One of the historical centers of political and social life in Florence, this piazza still is a buzzing central area lined with hotels, small shops and nice cafe's. Built on ruins of 13th century homes the square's name actually derives from the palace where the government of the Republic or "signoria" was. The Palacio Vecchio is the most dominant building in the plaza and there are numerous statues that line the exteriors. It is almost like an open air museum. The piazza has been the center for many historical events. The riots of the 1300's to the Medici ceremonies, the execution of conspiratrors against Lorenzo and Giuliano in 1478, dead bodies of murderers dangled from the windows of the palace, to the hanging and burning at the stake of the Dominican monk Savonarola in 1948.

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  • mikey_e's Profile Photo

    Artistic Splendour

    by mikey_e Updated Aug 21, 2007

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    Piazza della Signoria
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    The Piazza della Signoria is THE place to be in Florence for those who love art and the history of the city. This has always been the heart of political power in Florence (hence its name) and is adorned with many examples of the city's rich cultural heritage. Watch out, however, as some of the statues here are fakes. Nevertheless, the Piazza is a great starting point for any visitor to the city of Florence, as Gli Uffizi, Ponte Vecchio, Palazzo Vecchio and many other historic sites are either off of the Piazza or a 5 minute walk from it.
    The Piazza has a turbulent history. In the 14th century it was the scene of a peasant and worker uprising. In 1498, Savonarola, a puritanical preacher, was hung and fried (yes fried) along with his supporters. The centrepiece of the square, the Fontana di Netuno, is not quite as beloved as some of the other artistic works throughout Florence. It is referred to by Florentines as Il Biancone (the big white one). Michelangelo said that it was a waste of marble. The Piazza also includes copies of Davide and Marzocco by Donatello.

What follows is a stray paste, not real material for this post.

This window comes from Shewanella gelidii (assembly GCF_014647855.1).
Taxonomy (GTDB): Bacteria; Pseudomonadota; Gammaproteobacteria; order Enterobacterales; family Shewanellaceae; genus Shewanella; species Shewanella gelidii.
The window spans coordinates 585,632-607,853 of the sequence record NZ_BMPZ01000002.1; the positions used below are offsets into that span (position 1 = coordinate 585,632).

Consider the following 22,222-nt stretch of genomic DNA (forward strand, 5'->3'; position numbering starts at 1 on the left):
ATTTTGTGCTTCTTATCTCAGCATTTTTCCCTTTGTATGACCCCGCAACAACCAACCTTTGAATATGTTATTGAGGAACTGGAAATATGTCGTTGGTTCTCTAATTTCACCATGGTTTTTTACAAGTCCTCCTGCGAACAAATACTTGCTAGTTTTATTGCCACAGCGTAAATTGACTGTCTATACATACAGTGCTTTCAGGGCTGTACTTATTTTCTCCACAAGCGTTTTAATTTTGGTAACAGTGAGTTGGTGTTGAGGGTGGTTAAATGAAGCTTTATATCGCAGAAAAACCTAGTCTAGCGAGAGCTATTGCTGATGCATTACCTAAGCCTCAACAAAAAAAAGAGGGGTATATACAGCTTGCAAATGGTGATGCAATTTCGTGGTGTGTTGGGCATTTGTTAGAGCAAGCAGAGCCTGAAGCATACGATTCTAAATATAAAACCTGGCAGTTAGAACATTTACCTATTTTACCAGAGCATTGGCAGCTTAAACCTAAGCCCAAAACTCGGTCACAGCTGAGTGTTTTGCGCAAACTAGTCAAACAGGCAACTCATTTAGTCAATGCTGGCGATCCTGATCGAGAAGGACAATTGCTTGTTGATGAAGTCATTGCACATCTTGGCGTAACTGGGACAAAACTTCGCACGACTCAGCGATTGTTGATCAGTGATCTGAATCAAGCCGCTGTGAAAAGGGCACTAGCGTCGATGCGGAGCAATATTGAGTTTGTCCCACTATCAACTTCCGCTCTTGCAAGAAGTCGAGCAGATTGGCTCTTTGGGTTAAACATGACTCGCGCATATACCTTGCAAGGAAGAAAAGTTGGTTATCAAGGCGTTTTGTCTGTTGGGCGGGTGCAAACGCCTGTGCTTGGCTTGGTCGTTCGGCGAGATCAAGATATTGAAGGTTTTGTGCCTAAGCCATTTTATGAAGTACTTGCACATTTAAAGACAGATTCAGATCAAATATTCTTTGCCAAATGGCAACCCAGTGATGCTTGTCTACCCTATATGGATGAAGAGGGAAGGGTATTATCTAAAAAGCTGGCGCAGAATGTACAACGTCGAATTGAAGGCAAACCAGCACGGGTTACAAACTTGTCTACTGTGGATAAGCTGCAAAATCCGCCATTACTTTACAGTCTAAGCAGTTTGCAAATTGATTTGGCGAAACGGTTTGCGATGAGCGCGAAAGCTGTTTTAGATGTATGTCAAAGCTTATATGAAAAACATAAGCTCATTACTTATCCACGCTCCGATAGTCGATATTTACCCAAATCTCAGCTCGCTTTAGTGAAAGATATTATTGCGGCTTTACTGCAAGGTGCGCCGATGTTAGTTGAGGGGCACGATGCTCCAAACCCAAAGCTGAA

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  • croisbeauty's Profile Photo

    Palazzo Vecchio

    by croisbeauty Updated Sep 19, 2005

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    Palazzo Vecchio
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    The construction of Palazzo Vecchio begun in 1294 as a palace-fortress for the residence of the Priors. The building, by Arnolfo di Cambio, is conceived as a large block crowned by merlons. The characteristic feature is the Tower, rising up above the palace and similar in style to the upper part of the mansion. The Tower is where Cosimo the Elder and Savonarola were imprisoned. The whole building is in rusticated pietra forte giving it an air of severity.

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  • Polly74's Profile Photo

    Piazza della Signoria

    by Polly74 Written Aug 3, 2004

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    Piazza della Signoria

    This is NOT an average Piazza. It is a square surrounded by 14-th century palaces and Loggia dei Lanzi. It has statues by Michelangelo, Benvenuto Cellini, Giambologna, Ammannati and others.

    In the backround, there's a large squared building. It is the Palazzo Vecchio, the Admin building of Florence since 1294